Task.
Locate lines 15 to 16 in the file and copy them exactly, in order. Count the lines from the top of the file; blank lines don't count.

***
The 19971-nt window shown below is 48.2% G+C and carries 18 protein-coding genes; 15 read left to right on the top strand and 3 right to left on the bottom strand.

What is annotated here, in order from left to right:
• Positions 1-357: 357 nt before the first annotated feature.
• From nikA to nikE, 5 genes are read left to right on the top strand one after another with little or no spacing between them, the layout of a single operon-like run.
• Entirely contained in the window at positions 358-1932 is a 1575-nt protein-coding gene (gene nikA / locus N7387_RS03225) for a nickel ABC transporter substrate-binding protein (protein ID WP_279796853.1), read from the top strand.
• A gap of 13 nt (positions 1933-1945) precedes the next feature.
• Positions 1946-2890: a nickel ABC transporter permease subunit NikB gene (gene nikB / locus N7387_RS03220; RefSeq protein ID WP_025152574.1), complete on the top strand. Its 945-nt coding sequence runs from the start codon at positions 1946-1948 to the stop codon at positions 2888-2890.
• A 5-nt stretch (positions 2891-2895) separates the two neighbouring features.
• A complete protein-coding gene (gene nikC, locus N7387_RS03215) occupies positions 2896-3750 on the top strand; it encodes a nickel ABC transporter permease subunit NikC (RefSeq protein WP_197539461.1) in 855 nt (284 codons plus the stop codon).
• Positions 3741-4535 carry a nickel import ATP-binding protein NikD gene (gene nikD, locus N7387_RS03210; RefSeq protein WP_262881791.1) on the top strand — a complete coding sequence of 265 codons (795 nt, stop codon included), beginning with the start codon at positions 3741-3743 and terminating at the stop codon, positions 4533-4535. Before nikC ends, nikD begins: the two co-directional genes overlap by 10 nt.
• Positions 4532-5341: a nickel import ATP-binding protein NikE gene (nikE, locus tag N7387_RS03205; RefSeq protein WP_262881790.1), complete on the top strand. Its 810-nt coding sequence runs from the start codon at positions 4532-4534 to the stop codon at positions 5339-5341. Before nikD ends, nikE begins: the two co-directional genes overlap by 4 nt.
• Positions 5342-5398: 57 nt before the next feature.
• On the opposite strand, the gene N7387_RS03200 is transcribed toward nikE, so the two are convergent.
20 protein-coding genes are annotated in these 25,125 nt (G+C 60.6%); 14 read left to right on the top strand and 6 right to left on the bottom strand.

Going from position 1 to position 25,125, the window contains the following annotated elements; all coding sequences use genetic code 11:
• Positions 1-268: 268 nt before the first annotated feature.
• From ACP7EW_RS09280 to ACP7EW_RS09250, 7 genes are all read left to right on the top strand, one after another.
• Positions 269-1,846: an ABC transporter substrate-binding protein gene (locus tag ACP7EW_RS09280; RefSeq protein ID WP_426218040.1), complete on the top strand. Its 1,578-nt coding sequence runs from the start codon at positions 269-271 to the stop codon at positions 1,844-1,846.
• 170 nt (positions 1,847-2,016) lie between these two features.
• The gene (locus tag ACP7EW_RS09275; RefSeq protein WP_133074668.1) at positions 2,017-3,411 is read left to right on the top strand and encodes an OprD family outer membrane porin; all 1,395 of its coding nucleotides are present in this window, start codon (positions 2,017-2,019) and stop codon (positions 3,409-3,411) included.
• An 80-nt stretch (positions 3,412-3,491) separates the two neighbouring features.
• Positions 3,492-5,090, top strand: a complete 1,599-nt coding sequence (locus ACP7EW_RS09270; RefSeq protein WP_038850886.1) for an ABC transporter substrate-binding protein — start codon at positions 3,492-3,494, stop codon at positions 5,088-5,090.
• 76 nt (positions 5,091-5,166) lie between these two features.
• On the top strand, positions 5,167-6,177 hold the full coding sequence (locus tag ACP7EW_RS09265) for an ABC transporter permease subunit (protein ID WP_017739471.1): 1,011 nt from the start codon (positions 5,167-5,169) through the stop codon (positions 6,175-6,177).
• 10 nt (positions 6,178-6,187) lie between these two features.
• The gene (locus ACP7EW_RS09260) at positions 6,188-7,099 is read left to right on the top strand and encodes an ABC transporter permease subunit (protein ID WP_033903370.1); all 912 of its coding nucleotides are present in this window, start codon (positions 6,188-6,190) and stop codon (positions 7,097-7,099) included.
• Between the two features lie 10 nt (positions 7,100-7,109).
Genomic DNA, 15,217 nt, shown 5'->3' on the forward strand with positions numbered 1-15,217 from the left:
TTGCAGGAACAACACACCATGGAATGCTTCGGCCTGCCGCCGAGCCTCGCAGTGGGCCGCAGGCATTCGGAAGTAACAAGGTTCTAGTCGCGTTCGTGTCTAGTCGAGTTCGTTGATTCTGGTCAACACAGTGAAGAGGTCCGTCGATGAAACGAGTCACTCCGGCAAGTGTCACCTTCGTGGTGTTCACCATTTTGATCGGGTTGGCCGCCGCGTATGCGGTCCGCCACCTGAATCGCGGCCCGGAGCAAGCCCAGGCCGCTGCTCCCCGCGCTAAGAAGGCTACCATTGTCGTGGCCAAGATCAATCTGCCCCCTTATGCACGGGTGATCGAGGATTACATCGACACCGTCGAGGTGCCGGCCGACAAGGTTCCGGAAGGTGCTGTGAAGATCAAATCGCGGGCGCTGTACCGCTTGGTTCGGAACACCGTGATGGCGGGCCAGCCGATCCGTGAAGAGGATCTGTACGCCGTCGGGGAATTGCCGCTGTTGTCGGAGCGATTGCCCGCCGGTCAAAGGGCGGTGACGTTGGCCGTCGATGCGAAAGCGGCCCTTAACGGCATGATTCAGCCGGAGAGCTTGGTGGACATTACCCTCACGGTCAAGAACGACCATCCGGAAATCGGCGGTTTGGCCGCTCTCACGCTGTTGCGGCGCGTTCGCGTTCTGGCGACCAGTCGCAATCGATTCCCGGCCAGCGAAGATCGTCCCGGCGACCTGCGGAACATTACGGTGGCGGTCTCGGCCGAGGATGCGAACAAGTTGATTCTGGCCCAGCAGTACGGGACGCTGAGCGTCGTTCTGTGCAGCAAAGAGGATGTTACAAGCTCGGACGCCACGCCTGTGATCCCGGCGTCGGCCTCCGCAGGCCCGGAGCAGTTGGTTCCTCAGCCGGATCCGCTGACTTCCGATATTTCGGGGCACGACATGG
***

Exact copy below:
Going from position 1 to position 25,125, the window contains the following annotated elements; all coding sequences use genetic code 11:
• Positions 1-268: 268 nt before the first annotated feature.